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Shareholders voting on $24.4 billion Dell buyout

July 17, 2013 • Business


FILE – In this Wednesday, Nov. 14, 2007 file photo, Dell CEO Michael Dell smiles at Oracle Open World conference in San Francisco. Dell Inc. is making a late push to win shareholder support for founder Michael Dell’s plan to take the slumping computer maker private, an indication that the scheduled vote, Thursday, July 18, 2013, could be close. Supporters of the $24.4 billion buyout believe Dell Inc. stands a better chance of turning around if it can make long-term strategic decisions without worrying about meeting Wall Street’s quarter-to-quarter expectations. (AP Photo/Paul Sakuma, File)

DALLAS (AP) — Dell Inc. is making a late push to win shareholder support for founder Michael Dell’s plan to take the slumping computer maker private, an indication that Thursday’s scheduled vote could be close.

Supporters of the $24.4 billion buyout offer believe Dell Inc. stands a better chance of turning around if it can make long-term strategic decisions without worrying about meeting Wall Street’s quarter-to-quarter expectations. But some big investors have already signaled opposition to the bid. Activist investor Carl Icahn believes the offer undervalues the company.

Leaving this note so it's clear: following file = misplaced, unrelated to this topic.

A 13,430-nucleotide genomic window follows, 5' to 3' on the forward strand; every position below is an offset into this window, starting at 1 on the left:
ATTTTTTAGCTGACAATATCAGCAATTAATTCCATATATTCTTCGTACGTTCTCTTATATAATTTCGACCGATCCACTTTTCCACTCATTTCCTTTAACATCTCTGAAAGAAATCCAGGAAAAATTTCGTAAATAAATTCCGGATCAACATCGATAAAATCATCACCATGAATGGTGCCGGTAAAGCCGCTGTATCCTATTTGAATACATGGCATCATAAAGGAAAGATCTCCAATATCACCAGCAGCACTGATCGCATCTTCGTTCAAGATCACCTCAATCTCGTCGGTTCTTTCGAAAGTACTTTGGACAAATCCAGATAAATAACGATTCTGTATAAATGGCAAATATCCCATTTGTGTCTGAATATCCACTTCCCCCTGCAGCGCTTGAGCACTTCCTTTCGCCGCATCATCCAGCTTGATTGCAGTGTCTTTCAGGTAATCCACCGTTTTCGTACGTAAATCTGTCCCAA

The company’s decision to go private is a reflection of the tough times facing the personal computer industry as people delay replacing traditional computers and spend their money instead on the latest smartphones and tablets. PC sales have been falling, and tablets are expected to outsell laptops this year.

CEO Michael Dell is hoping to evolve the company into a more diversified seller of technology services, business software and high-end computers — much the way IBM Corp. had successfully transformed itself in the 1990s.

Shareholders have until Thursday’s meeting at the company’s headquarters in Round Rock, Texas, to cast votes.

On Tuesday, a special committee of the company’s board sent a letter to shareholders emphasizing its opposition to a rival plan by Icahn and his Southeastern Asset Management fund. Together, they own 13 percent of Dell.

The committee said Icahn could have trumped the $13.65-per-share offer from Michael Dell and his group of investors, but instead submitted a recapitalization plan that it called risky and short on details. Icahn’s plan calls for rewarding shareholders with some cash now, but leaving about a third of the shares outstanding for shareholders to benefit from a successful turnaround.

“I believe it’s a very, very close vote,” said Patrick Moorhead, a technology analyst in Austin. “Institutional investors usually let a company know Login to read more

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